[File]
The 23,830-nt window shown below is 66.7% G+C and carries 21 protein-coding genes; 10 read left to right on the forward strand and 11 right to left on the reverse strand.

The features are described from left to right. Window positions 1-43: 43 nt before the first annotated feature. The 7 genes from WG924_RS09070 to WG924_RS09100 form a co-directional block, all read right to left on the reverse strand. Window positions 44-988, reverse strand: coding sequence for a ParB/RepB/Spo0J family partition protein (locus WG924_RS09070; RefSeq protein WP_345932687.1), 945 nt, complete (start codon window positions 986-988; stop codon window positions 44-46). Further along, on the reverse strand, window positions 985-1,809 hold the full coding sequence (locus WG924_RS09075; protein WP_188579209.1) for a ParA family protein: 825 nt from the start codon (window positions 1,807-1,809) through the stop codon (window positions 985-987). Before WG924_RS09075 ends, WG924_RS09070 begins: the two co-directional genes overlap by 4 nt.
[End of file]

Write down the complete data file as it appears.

The 23,830-nt window shown below is 66.7% G+C and carries 21 protein-coding genes; 10 read left to right on the forward strand and 11 right to left on the reverse strand.

The features are described from left to right. Window positions 1-43: 43 nt before the first annotated feature. The 7 genes from WG924_RS09070 to WG924_RS09100 form a co-directional block, all read right to left on the reverse strand. Window positions 44-988, reverse strand: coding sequence for a ParB/RepB/Spo0J family partition protein (locus WG924_RS09070; RefSeq protein WP_345932687.1), 945 nt, complete (start codon window positions 986-988; stop codon window positions 44-46). Further along, on the reverse strand, window positions 985-1,809 hold the full coding sequence (locus WG924_RS09075; protein WP_188579209.1) for a ParA family protein: 825 nt from the start codon (window positions 1,807-1,809) through the stop codon (window positions 985-987). Before WG924_RS09075 ends, WG924_RS09070 begins: the two co-directional genes overlap by 4 nt.